Underscoring the impact of sustainable ag? Climate tech company scoops TIME100 honour

By Oliver Morrison

- Last updated on GMT

A Boomitra carbon farmer
A Boomitra carbon farmer

Related tags regenerative agriculture carbon credits

Climate tech company Boomitra – which has created a marketplace that monetises soil carbon sequestration, allowing farmers to get paid for implementing climate-friendly agricultural methods – is celebrating after being included in the TIME100 Most Influential Companies list for 2024.

Using satellite imagery and AI technology to measure and monitor the amount of carbon sequestered in agricultural soils over time, Boomitra works with over 150,000 farmers and ranchers managing five million acres of land across Africa, South America, and Asia to implement regenerative agriculture practices.

Farmers and ranchers implement sustainable land management techniques such as rotational grazing, cover cropping, and reduced tillage that promote soil carbon storage. For every ton of carbon dioxide removed from the atmosphere and stored in their soils, farmers earn carbon credits that Boomitra sells to companies and organisations looking to offset their emissions.

Most of the revenue from each carbon credit sale (typically around 70%) goes directly to the farmers and landowners as a financial incentive.

Boomitra partners with NGOs, governments, and agribusinesses to provide training to farmers on regenerative practices that increase soil carbon.

In addition to earning carbon credits, these practices improve soil health, water retention, crop yields, and biodiversity on farmlands

Boomitra, a previous winner of the Earthshot Prize in the ‘Fix Our Climate”’ category, claims it has successfully removed 10 million tons of carbon from the atmosphere to date.

By introducing regenerative agriculture practices and providing access to carbon finance, Boomitra claims it empowers these farmers to build soil health and draw down carbon. This approach enables farmers to improve crop yields and enhance food security, creating communities better equipped to confront tomorrow’s challenges with resilience and hope. Boomitra's reach extends from the Ejidos (community lands) in Mexico’s Chihuahua and Sonoran Deserts, across the expansive Pampas grasslands, to the Masai Mara in Kenya, and smallholder farms throughout India.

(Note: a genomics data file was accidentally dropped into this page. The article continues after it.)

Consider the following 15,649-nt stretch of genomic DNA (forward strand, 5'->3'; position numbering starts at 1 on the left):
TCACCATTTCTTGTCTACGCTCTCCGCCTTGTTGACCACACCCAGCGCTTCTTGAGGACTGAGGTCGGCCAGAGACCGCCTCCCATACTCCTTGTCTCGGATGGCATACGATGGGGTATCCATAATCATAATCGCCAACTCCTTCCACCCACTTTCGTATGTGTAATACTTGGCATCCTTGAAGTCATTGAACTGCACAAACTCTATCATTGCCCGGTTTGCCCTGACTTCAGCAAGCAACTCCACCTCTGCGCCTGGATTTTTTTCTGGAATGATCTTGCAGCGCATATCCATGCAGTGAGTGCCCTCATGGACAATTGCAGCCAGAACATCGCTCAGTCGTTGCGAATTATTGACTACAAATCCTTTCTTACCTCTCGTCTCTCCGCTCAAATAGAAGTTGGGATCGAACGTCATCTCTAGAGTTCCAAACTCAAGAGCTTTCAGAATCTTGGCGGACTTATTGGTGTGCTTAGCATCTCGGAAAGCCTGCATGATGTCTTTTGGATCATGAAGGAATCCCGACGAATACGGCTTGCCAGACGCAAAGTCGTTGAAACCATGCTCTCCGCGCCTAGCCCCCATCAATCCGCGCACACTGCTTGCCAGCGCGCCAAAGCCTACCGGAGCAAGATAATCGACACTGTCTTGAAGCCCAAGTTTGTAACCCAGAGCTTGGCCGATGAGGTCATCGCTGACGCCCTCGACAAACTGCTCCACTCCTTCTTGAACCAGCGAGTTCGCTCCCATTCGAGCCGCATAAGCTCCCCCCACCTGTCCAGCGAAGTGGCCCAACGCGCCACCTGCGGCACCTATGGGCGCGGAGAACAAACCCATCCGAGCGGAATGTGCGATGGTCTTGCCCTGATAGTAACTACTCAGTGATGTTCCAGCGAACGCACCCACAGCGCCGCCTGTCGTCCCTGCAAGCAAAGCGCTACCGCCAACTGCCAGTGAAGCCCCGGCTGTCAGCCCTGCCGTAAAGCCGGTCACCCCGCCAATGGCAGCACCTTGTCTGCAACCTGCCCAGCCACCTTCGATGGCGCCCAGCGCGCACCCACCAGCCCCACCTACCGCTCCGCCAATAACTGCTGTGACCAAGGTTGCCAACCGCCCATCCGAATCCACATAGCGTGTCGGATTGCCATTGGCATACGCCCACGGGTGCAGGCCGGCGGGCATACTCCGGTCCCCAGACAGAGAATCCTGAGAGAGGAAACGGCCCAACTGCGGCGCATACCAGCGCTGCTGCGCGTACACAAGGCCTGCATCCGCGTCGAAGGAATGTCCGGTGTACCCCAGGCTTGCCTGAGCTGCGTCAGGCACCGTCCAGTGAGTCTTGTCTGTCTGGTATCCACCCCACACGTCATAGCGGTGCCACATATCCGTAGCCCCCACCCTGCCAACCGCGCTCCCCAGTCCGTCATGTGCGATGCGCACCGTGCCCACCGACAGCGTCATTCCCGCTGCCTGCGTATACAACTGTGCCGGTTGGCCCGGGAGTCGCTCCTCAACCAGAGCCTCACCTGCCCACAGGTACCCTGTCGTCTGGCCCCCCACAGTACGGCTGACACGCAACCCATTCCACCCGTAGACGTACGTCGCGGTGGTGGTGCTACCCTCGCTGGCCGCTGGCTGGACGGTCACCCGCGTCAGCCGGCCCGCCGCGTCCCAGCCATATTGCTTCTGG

“Effective climate action requires prioritizing those most profoundly affected – communities in the Global South,” said Aadith Moorthy, Boomitra founder and CEO. “It’s not just about technological innovation; it’s about fostering climate solutions that resonate with the heartbeat of our global community. We are deeply honored and grateful to be recognized by TIME as one of the 100 Most Influential Companies. This acknowledgment underscores the impact of our collective efforts and inspires us to continue driving meaningful change.”

New partnership with DP World 

Boomitra also announced that global logistic giant DP World has purchased soil carbon removal credits from three of its carbon sequestration projects, aiding farmers and ranchers across the Global South in adopting regenerative agriculture practices to drive soil recarbonization.

The purchase of these carbon credits will support three of Boomitra’s projects including grassland restoration projects in Mexico, Argentina, Brazil, Paraguay, and Uruguay and India.

Moorthy, said: “DP World’s investment will help farmers and ranchers increase carbon drawdown leading to enhanced crop yields, improved food security, and additional income through carbon credits.”